Many of the provisions outlined in Senate Finance Committee Chairman Max Baucus' healthcare plan, America's Healthy Futures Act, are attracting scorn from conservatives and left-wingers alike, with each party claiming the bill does not sufficiently address enough of its own demands.
The Montana Democrat sought to draft a plan through negotiations with members from each side of the aisle. The goal: A viable, lower-cost healthcare reform option that includes at least a few GOP strokes in what was to be overall, a liberal big-picture initiative. The attempt to please both sides, however, may have cast qualms over the entire piece of legislation.
Yet there are certain provisions that have gained positive attention and support from the long-term care industry. Early in the roughly 220-page bill, Baucus lays out his proposal for long-term care insurance, which includes a cafeteria plan, "a vehicle through which small businesses can provide tax-free benefits to their employees," according to Jesse Slome, executive director of the American Association for Long-Term Care Insurance.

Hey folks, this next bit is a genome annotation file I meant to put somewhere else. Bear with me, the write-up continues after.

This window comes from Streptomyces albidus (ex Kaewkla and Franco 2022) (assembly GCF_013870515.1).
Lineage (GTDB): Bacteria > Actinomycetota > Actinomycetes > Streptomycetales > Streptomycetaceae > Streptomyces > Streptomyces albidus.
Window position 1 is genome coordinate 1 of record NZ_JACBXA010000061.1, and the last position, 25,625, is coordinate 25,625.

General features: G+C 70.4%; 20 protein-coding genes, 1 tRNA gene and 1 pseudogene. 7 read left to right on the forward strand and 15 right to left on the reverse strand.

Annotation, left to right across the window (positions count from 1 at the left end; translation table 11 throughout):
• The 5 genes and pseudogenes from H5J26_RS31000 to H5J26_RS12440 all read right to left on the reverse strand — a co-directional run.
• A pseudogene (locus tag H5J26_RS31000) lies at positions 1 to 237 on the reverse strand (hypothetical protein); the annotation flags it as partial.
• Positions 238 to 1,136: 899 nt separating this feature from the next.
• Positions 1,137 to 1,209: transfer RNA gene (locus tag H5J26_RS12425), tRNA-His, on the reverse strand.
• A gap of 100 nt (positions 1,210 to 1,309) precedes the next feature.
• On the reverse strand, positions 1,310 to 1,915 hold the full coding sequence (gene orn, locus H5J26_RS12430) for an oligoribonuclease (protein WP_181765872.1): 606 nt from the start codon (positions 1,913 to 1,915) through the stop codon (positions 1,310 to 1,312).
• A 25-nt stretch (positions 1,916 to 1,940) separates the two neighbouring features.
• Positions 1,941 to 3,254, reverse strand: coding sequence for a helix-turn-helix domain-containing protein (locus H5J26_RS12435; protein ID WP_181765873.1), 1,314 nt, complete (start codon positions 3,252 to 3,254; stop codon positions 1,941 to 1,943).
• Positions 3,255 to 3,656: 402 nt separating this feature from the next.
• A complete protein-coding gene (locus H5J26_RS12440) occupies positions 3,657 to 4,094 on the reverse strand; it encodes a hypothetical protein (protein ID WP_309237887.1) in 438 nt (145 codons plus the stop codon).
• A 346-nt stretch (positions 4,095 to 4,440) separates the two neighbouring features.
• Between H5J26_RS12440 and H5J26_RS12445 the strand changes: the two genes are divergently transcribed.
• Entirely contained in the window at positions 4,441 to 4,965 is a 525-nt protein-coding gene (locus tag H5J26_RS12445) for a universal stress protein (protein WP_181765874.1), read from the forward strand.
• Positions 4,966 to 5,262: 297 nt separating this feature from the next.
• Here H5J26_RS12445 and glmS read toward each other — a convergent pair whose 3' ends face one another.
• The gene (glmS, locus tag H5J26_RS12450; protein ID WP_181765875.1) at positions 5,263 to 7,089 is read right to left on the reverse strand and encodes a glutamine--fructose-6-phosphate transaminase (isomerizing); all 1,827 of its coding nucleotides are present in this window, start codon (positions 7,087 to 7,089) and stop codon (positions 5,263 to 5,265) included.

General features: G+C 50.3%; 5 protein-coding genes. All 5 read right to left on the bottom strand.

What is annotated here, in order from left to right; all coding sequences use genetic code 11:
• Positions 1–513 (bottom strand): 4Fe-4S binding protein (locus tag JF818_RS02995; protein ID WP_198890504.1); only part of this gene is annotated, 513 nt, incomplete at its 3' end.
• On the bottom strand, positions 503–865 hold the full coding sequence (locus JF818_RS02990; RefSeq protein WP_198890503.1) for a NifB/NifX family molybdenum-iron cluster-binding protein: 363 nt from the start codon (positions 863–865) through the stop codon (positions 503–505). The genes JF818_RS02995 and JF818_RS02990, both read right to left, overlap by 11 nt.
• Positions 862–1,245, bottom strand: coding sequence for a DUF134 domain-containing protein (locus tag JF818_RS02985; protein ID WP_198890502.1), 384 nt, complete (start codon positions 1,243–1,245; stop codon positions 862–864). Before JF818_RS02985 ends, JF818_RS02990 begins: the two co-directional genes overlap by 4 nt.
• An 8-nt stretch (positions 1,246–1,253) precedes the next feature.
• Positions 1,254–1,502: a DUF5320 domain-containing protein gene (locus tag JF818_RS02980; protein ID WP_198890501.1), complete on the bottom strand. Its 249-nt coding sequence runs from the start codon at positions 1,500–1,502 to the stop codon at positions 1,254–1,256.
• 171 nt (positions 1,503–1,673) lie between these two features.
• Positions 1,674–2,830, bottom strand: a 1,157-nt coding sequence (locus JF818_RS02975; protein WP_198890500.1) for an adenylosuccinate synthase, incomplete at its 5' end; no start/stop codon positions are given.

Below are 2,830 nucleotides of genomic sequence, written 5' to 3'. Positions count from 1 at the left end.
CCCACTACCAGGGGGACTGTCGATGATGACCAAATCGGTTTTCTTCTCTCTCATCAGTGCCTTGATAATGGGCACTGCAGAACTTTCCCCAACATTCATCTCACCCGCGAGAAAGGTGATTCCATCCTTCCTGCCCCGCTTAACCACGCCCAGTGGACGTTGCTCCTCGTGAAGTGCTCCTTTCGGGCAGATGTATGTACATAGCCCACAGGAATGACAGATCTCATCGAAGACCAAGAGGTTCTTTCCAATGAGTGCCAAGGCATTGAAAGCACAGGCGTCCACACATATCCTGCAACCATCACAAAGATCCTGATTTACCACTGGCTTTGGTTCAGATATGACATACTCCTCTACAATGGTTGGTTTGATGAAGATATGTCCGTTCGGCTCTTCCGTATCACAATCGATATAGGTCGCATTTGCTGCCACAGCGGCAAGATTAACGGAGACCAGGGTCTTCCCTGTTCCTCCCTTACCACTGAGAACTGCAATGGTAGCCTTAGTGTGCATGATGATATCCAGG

The change, he says, will ease participation restrictions and help boost the growing employer market. At the moment, the majority of the long-term care insurance market is made up of individual buyers, but Baucus' provision will help shrink the difference, Slome says.
"I think it's very positive," he adds. "People keep hoping for an above the line tax deduction across the board at the federal level, but the economy just can't support that at this point. So this is really the best that the industry is going to get."
If passed, this long-term care insurance provision could create a huge boom for the growth of employer-sponsored plans, whether they are voluntary or paid for, to some degree, by the employer, Slome says. "That creates increased awareness. That gets more people covered and we've got to get millions more people covered for multiple reasons, most importantly so they don't become dependent on the government."